The Koch brothers give astounding amounts of money to colleges and universities every year through a fleet of foundations. But before going after this money, consider the potential consequences. A case in point: Catholic University of America’s business and economics school recently accepted a $1 million grant from the Charles Koch Foundation. Leery of the foundation's politics and reputation as a bossy university donor, CUA faculty and several advocacy organizations have urged the administration to reconsider their decision to take the money.
50 professors and theologians recently sent CUA's administration an open letter outlining the argument. The letter, released by Faith in Public Life, says that at least some of Koch's anti-government, anti-union, anti-poor, climate change denying, pro-Tea Party agenda opposes Catholic teachings. Furthermore, the method by which this foundation pursues that agenda "is simply not academic in nature." The letter even accuses CUA of misrepresenting the Catholic Church by accepting this foundation grant.
Those 50 signatories "raise legitimate concerns about the message that is sent when Catholic institutions provide an imprimatur of moral legitimacy to those funding a radical libertarian assault on the common good," said John Gehring, Catholic program director at Faith in Public Life. "In contrast to the advocacy of Catholic bishops," he continued,
the Koch brothers bankroll attacks on unions, thwart efforts to address climate change, fight prudent safeguards on markets and lobby to block Medicaid expansion. A political theology of extreme individualism and free-market fundamentalism stands in stark contrast with the communitarian values of Catholic social teaching.
The letter also alleges that the Koch Foundation meddles with “academic content and the hiring process of faculty” at schools to which they donate. Consider a recent incident at Florida State University. In 2008, Florida State accepted $1.5 million from the Charles G. Koch Charitable Foundation—not to be confused with the Charles Koch, sans G—Foundation of present concern.
Documents outlining the donor’s original intent would have given foundation representatives some say in both faculty hiring decisions and evaluations, according The Tampa Bay Times. Florida State violated those terms, refused to grant Charles G. Koch Foundation representatives that leverage, and thus saved face. The debate in that case over accepting money from the Koch family is virtually identical to the current one at CUA, minus the religious component.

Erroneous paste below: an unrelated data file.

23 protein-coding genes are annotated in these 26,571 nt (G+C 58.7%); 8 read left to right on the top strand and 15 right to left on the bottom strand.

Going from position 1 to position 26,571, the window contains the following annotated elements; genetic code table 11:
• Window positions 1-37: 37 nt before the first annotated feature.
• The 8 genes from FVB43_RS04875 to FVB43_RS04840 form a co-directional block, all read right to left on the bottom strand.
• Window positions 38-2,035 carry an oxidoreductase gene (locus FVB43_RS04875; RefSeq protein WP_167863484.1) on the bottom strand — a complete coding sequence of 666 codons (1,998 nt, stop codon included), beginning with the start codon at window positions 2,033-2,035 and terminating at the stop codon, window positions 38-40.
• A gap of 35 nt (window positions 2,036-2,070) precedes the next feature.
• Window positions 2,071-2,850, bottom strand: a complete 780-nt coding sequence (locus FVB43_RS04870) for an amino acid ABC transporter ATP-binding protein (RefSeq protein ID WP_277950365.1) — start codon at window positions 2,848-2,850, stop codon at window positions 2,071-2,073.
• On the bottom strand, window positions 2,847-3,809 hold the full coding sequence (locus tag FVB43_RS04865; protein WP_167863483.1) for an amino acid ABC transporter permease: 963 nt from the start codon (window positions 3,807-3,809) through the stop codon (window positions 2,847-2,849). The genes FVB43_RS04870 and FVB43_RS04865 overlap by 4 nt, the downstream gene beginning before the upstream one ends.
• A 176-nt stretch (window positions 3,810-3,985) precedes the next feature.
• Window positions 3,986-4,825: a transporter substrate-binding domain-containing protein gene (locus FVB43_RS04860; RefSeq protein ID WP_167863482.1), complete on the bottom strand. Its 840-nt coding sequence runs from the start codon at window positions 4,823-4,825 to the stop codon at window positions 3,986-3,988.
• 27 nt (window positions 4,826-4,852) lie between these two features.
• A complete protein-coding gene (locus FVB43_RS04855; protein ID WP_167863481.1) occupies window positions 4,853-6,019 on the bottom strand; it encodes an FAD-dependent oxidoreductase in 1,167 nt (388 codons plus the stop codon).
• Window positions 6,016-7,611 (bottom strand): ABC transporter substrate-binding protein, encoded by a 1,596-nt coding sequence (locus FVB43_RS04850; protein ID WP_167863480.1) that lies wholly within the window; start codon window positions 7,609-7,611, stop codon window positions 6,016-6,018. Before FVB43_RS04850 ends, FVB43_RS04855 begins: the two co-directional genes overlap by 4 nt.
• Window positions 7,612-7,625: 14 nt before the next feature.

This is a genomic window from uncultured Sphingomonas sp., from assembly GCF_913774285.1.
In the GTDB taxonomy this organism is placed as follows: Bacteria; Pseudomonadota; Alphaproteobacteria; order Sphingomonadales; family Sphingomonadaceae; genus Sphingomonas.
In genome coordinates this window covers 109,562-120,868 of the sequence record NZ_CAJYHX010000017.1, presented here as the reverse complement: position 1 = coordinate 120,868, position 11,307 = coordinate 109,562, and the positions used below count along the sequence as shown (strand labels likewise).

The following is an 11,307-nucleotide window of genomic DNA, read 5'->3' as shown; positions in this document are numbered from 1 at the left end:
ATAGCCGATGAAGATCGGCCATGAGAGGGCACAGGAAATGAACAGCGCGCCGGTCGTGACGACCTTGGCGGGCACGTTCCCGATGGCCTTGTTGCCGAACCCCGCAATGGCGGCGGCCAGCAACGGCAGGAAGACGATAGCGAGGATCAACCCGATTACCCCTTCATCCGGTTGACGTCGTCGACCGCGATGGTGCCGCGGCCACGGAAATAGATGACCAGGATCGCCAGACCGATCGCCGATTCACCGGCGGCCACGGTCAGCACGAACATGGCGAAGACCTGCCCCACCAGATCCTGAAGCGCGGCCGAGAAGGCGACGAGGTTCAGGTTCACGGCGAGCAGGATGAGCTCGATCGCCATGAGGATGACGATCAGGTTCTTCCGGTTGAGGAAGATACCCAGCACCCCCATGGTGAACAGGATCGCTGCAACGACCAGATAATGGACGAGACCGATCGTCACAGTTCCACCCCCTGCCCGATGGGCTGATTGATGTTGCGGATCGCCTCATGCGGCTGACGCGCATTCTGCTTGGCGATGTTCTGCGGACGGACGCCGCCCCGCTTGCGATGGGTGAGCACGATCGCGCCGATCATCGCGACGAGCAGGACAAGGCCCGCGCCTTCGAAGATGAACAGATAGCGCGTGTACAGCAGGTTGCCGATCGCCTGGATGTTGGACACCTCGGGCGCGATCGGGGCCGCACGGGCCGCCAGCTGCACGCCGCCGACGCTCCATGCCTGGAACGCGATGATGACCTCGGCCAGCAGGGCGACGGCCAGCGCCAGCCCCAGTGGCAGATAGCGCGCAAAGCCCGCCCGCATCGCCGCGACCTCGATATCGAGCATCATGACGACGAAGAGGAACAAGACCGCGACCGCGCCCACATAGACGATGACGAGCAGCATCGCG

President John Garvey and Andrew Abela, dean at CUA’s business and economics, responded to criticisms for taking the grant by way of The Wall Street Journal. They point out that the "Koch Foundation has made gifts to 270 universities in the U.S., including 25 Catholic ones.” Why, they wonder, has the “social justice movement” chosen to seize upon this one instance of private grant making?
The CUA administrators go on to argue that Faith in Public Life’s open letter calls for "a litmus test that neither we nor they would want to apply to other cases.” Fifteen of those 50 signatories "list affiliations with colleges and universities that receive Charles Koch Foundation support," claims a corroborating statement on the university's site.
CUA Associate Vice President for Public Affairs Victor Nakas, who sounded quite finished with the entire issue, last week said the
University will independently select all faculty and staff related to this grant in accordance with existing University hiring policies… I don’t know how we can state this any more clearly. The University has a contractual agreement with the Charles Koch Foundation that stipulates we will follow all our normal University procedures.
Not every university incurs negative publicity for taking Koch money. Consider George Mason University, which has accepted enormous amounts from the foundation and heard little about it from disgruntled faculty. Foundation Center data from 2003 to 2011 show the extent of Koch giving to the school:
- George Mason University and its affiliated foundation received a total of about $18.6 million from them.
- Mercatus Center, a conservative think tank at Mason, received about $7.7 million in Koch dollars compared to $883,000 from other sources.
- The Institute for Humane Studies, which is basically a conditioning program for young libertarian scholars at Mason, received a total of $11.4 million from the Charles Koch Foundation. The Institute has received about $8.9 million in non-Koch support.
And plenty of other schools are also getting Charles Koch's money and seeing little recourse. The foundation last week committed $5 million to West Virginia University: funds that will sprout yet another “free enterprise scholarship” mushroom in the soil of yet another economics department, replete with Ph.D. fellowships, spots for visiting faculty and a directorship.
The rule of thumb seems to be this: If you have a conservative climate on campus, Koch cash can often come without a fight. If not yet, you may end up reinvesting some portion of that grant in PR damage control.